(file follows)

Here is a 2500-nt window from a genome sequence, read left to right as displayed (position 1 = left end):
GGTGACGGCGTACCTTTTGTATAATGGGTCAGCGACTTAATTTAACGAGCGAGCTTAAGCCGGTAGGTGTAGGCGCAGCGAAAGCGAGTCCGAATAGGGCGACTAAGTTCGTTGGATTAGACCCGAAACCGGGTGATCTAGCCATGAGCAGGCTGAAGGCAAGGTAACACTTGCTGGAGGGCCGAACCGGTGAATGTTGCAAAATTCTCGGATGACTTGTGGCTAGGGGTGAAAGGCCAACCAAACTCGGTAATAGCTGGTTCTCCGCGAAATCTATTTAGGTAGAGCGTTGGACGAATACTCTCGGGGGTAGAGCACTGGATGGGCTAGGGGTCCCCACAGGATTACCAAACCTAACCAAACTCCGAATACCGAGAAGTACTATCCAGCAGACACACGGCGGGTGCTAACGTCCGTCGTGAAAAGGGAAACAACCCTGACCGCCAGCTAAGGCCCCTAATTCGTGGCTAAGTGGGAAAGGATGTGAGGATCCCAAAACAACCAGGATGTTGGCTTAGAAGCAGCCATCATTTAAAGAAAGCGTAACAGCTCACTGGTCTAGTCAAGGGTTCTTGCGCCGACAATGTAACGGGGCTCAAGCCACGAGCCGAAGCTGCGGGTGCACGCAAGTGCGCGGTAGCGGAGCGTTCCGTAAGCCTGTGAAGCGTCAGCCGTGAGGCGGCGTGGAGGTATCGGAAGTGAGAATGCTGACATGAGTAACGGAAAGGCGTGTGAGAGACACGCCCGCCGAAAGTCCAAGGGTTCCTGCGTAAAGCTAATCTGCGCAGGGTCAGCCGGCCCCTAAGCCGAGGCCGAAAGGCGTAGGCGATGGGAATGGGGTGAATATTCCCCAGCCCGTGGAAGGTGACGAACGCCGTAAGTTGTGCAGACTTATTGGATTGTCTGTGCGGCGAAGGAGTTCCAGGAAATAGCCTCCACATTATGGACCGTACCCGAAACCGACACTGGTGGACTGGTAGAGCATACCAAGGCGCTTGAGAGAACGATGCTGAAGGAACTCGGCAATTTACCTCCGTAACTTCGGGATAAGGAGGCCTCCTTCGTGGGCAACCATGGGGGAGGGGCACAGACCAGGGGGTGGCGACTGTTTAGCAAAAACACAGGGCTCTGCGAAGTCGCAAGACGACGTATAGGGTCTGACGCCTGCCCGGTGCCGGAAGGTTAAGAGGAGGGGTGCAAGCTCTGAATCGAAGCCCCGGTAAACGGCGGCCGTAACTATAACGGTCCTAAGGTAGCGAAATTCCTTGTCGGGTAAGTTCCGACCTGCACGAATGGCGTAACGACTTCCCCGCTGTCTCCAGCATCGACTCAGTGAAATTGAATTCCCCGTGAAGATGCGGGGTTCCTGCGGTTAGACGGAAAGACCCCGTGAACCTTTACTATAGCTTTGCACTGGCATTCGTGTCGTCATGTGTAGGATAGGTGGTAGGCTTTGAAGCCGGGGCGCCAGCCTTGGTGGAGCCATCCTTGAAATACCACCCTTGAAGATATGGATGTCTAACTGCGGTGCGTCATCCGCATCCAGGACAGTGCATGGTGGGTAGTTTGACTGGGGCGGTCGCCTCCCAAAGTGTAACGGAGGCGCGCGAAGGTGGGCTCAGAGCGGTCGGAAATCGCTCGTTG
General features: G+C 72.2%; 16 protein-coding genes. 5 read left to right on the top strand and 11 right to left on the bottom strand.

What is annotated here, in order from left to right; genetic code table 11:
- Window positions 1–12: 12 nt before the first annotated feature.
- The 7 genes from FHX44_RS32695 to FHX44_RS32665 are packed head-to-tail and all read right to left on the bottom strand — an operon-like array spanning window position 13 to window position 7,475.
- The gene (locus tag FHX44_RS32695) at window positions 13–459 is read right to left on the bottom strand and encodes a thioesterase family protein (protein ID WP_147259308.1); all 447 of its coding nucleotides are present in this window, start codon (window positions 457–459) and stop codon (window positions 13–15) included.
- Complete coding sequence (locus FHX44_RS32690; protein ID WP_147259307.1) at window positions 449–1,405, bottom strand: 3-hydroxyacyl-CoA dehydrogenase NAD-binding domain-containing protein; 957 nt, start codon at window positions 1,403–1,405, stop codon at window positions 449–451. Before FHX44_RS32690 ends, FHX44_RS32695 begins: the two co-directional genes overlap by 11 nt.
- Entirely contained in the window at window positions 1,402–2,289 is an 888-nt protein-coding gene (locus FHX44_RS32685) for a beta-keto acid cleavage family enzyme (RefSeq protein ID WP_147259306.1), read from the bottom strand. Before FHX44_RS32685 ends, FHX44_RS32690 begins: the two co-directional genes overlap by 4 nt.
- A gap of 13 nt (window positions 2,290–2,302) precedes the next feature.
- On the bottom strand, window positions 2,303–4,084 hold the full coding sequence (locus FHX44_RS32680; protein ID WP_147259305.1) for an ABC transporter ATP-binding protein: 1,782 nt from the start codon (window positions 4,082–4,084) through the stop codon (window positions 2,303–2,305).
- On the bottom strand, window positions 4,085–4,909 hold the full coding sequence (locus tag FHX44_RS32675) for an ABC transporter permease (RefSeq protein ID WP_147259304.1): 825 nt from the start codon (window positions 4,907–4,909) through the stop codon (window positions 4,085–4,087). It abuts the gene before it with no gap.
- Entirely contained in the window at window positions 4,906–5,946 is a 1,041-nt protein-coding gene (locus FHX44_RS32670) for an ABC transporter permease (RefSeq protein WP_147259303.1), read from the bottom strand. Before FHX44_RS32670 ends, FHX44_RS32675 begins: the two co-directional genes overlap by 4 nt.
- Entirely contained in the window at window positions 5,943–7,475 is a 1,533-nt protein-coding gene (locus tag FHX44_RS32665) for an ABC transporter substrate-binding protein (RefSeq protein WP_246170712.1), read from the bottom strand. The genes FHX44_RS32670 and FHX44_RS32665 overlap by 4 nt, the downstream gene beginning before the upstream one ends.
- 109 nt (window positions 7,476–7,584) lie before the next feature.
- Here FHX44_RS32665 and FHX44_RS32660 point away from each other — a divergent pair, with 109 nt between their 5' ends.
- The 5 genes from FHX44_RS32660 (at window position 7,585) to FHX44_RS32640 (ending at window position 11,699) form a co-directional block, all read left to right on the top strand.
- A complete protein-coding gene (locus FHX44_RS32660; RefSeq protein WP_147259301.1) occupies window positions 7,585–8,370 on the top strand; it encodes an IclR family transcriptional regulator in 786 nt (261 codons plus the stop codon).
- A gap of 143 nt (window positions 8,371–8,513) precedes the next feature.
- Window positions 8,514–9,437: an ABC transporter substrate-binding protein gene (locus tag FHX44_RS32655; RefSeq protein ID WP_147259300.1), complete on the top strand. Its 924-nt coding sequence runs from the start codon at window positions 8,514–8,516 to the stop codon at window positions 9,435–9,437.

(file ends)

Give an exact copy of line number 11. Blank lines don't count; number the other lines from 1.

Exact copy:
- On the bottom strand, window positions 2,303–4,084 hold the full coding sequence (locus FHX44_RS32680; protein ID WP_147259305.1) for an ABC transporter ATP-binding protein: 1,782 nt from the start codon (window positions 4,082–4,084) through the stop codon (window positions 2,303–2,305).